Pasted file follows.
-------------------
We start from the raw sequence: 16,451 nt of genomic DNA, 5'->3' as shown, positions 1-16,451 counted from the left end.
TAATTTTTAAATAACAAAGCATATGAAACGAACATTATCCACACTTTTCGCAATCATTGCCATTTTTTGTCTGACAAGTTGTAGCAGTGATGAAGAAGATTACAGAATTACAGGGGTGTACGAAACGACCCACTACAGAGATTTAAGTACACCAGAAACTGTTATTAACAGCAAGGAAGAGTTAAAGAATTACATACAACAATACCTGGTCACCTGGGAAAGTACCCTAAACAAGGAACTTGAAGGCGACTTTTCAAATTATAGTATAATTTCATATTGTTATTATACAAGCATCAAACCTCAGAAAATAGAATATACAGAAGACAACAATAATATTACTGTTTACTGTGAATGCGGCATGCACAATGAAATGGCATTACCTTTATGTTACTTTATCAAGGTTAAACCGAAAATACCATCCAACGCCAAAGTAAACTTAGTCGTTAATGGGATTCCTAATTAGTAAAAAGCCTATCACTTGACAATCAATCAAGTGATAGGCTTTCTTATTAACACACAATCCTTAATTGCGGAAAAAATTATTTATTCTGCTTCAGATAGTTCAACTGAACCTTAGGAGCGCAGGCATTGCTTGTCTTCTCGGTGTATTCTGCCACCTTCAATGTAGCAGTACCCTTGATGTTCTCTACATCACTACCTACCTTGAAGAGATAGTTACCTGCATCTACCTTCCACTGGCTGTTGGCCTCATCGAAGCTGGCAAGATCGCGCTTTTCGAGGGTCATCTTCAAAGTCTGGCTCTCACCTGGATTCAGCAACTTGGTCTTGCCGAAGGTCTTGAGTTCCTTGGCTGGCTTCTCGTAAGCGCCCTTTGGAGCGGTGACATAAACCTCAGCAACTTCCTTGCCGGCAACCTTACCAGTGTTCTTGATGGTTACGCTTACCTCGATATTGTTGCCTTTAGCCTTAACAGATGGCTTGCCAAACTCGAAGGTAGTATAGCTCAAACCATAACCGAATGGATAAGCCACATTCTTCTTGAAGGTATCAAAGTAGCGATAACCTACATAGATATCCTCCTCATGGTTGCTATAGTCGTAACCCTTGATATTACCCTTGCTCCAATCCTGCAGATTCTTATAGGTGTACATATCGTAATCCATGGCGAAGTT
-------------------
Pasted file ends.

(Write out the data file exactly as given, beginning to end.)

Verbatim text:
We start from the raw sequence: 16,451 nt of genomic DNA, 5'->3' as shown, positions 1-16,451 counted from the left end.
TAATTTTTAAATAACAAAGCATATGAAACGAACATTATCCACACTTTTCGCAATCATTGCCATTTTTTGTCTGACAAGTTGTAGCAGTGATGAAGAAGATTACAGAATTACAGGGGTGTACGAAACGACCCACTACAGAGATTTAAGTACACCAGAAACTGTTATTAACAGCAAGGAAGAGTTAAAGAATTACATACAACAATACCTGGTCACCTGGGAAAGTACCCTAAACAAGGAACTTGAAGGCGACTTTTCAAATTATAGTATAATTTCATATTGTTATTATACAAGCATCAAACCTCAGAAAATAGAATATACAGAAGACAACAATAATATTACTGTTTACTGTGAATGCGGCATGCACAATGAAATGGCATTACCTTTATGTTACTTTATCAAGGTTAAACCGAAAATACCATCCAACGCCAAAGTAAACTTAGTCGTTAATGGGATTCCTAATTAGTAAAAAGCCTATCACTTGACAATCAATCAAGTGATAGGCTTTCTTATTAACACACAATCCTTAATTGCGGAAAAAATTATTTATTCTGCTTCAGATAGTTCAACTGAACCTTAGGAGCGCAGGCATTGCTTGTCTTCTCGGTGTATTCTGCCACCTTCAATGTAGCAGTACCCTTGATGTTCTCTACATCACTACCTACCTTGAAGAGATAGTTACCTGCATCTACCTTCCACTGGCTGTTGGCCTCATCGAAGCTGGCAAGATCGCGCTTTTCGAGGGTCATCTTCAAAGTCTGGCTCTCACCTGGATTCAGCAACTTGGTCTTGCCGAAGGTCTTGAGTTCCTTGGCTGGCTTCTCGTAAGCGCCCTTTGGAGCGGTGACATAAACCTCAGCAACTTCCTTGCCGGCAACCTTACCAGTGTTCTTGATGGTTACGCTTACCTCGATATTGTTGCCTTTAGCCTTAACAGATGGCTTGCCAAACTCGAAGGTAGTATAGCTCAAACCATAACCGAATGGATAAGCCACATTCTTCTTGAAGGTATCAAAGTAGCGATAACCTACATAGATATCCTCCTCATGGTTGCTATAGTCGTAACCCTTGATATTACCCTTGCTCCAATCCTGCAGATTCTTATAGGTGTACATATCGTAATCCATGGCGAAGTT